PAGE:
The disruptive mindset of Work Happiness

Teresa Lopez

Some jobs seem to pop up suddenly as society evolves, but they've silently taken shape and waited their turn. Social needs emerge, become visible, and reflect a change that – intentionally or subconsciously – requires new approaches and solutions, as is the case for my role.

Since I've dedicated myself to Corporate Happiness, I usually get a lovely "flabbergasted smiley expression" when I tell people what I do. I work in a very revolutionary deep-tech startup, Wasmer, as an Operations and People Happiness Manager.


This article tries to introduce how traditional HR roles are transforming into more people and teams-oriented positions [1] or complemented by functions that highlight wellness as a core need to facilitate company goals joyfully.

Successful companies of the future won't be able to attract, retain and promote talent by throwing money or infusing substantial monetary incentives for candidates and staff. Unless employees contribute, grow, develop, create and interact in a healthy, productive way, organizations are in danger of losing their central resource: talented people. Inquiring creative minds require a profound sense of happiness in their job, or they cannot settle and be satisfied with their work. I am talking about the many professionals who need more than economic survival to work. Expansion is the wise natural impulse of human beings, although this potential can hide under thick layers of fears and conditioning. In this case, expanding means exploring, growing along with others, and having fun along the way: to work joyfully.

Building the culture

Work is still considered a burden in some cultures (and by "culture," I mean both society and company culture). Some companies may be superficially applying wellness, with many isolated specific actions; for example, company Christmas dinners or related big celebrations, don't necessarily mean that employee wellness is in the company's DNA and practices daily. A comprehensive happiness approach requires regular actions that reflect core values, resulting in consistency over time. Culture is a constant. Otherwise, the company can have two significant events in a year but be partially or entirely unaware of a dormant state of dissatisfaction. We might be working with unconscious negativity and burnout one day. We must get to the core values of a company and its people to create the fundamentals of culture for everyone to develop and share their best, so the company can shine. We need to build systems accordingly, with sincere awareness, healthy expectations, and caring.

There is no makeup here.

Overcoming resistance

Implementing a Happiness and Wellness Culture can be romantic or counterintuitive for some organizations. These ideas sometimes awaken the conflict between productivity and wellness, not only in managers but also in our inner beings. But thinking about the team and how we do what we do is maybe one of the best ways to overcome challenges and difficulties in a collective project.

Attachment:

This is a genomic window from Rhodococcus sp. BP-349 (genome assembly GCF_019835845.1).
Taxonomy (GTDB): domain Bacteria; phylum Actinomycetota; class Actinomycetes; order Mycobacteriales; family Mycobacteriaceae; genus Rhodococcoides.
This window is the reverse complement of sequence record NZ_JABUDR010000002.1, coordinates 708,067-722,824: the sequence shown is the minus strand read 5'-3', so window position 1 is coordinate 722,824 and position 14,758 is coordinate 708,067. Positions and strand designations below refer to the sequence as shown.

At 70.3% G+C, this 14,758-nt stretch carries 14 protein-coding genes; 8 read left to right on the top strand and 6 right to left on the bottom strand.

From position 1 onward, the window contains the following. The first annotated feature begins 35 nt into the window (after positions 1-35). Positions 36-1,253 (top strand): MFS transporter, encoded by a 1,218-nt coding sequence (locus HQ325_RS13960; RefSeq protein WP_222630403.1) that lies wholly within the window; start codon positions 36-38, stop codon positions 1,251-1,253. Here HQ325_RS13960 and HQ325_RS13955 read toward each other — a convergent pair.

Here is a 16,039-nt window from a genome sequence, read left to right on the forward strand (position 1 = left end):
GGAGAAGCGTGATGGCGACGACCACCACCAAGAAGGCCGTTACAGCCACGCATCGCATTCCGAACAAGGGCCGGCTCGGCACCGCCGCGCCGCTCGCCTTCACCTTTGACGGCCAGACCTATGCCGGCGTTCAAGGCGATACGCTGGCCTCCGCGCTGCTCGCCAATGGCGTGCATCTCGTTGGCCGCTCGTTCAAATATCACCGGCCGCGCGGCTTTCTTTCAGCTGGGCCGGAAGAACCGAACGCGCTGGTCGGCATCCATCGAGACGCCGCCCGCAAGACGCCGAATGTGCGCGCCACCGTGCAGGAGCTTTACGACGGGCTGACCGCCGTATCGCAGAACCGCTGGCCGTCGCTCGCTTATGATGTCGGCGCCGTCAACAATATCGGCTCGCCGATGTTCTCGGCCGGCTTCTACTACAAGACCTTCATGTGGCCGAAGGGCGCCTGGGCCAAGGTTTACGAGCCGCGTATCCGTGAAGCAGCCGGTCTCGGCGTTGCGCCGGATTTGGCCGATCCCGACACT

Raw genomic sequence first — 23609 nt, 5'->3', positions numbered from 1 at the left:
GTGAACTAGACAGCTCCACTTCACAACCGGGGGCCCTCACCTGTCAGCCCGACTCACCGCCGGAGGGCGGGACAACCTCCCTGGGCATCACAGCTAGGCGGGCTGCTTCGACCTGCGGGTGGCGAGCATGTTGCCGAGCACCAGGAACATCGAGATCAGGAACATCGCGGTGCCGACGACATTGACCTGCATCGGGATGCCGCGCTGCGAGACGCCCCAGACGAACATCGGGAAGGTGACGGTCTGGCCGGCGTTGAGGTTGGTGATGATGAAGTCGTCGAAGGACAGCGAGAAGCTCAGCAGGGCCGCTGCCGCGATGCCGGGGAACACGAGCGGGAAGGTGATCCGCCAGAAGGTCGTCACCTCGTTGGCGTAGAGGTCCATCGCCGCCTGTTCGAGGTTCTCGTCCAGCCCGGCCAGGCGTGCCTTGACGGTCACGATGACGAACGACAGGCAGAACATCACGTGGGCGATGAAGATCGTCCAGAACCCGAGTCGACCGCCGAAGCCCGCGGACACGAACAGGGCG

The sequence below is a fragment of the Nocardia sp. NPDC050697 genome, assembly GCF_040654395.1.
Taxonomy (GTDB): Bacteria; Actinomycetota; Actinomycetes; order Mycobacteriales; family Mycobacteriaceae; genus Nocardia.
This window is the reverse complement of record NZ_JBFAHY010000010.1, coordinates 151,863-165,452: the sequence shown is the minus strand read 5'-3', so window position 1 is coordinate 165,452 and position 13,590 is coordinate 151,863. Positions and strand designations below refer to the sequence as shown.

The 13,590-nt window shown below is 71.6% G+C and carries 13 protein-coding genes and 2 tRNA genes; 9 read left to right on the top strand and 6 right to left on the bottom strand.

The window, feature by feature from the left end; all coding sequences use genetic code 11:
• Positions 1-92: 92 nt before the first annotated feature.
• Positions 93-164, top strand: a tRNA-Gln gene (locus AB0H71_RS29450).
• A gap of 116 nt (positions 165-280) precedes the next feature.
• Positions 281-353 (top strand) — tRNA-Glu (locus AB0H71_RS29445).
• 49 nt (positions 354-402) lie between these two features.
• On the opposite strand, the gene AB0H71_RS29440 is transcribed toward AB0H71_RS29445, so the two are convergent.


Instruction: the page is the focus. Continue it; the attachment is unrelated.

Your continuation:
Suppose such a conflict emerges in the company or within us. In that case, the opportunity arises to identify our limited concepts to select what mindsets serve us happiness and which one is causing us pain. There is a lot of work to do. The evidence shows that wellness, creativity, and productivity can work together and are integral to a good result. That's why I say Company Happiness is a disruptive and paradigm-changing view.

In all organizations with human interaction, we can expect conflicts, misunderstandings, and changes in the mood. We all contend with our inner chaos, so don't underestimate the group effect for the good and the bad. Once we consider this, it may be beneficial to foresee and take care of everybody's mental wellbeing and implement fundamental tools as part of the company policies. While transitioning to the happiness paradigm, a joyful way of working is at the core of the company vision and team management. However, happiness managers must prepare for and overcome the biggest challenge, managers' skepticism.

We sometimes have to display figures and graphics to stimulate new perspectives due to the conscious or subconscious conflict between productivity and wellness mentioned above, but not my case. Before meeting Wasmer's CEO Syrus Akbary in person, I found his article "Achieve your goals, happily" with curiosity, and I immediately thought there could be a vision match. It was the case. Since I joined Wasmer, we have been working closely together defining company values accurately, communication, team building, and an overall wellness plan we will share soon.

The best is yet to come

We CHOs (Chiefs Happiness Officers) are visionaries and somehow stubborn, like CEOs are in some aspects. It comes with the role. We must prioritize purpose over fear to resolve conflicts, promote cohesion and serve team and company expectations. I don't consider ourselves idealists, but we are neutral-optimistic. By this, I mean we analyze the whole picture, including the unpleasant aspects, and focus on solutions with a positive view. We know things can be different, healthy, and fun, and we work with enthusiasm.

Our resilience resides in believing in the capabilities of humankind to learn, transform and collaborate. There is a lot of happiness, balance, and personal and team growth in the future of successful companies and organizations.

I will continue sharing my thoughts about implementing this People and Happiness view at Wasmer in the upcoming articles. This is the beginning of an exciting journal. I am looking forward to sharing more ideas and topics, stay tuned. ;)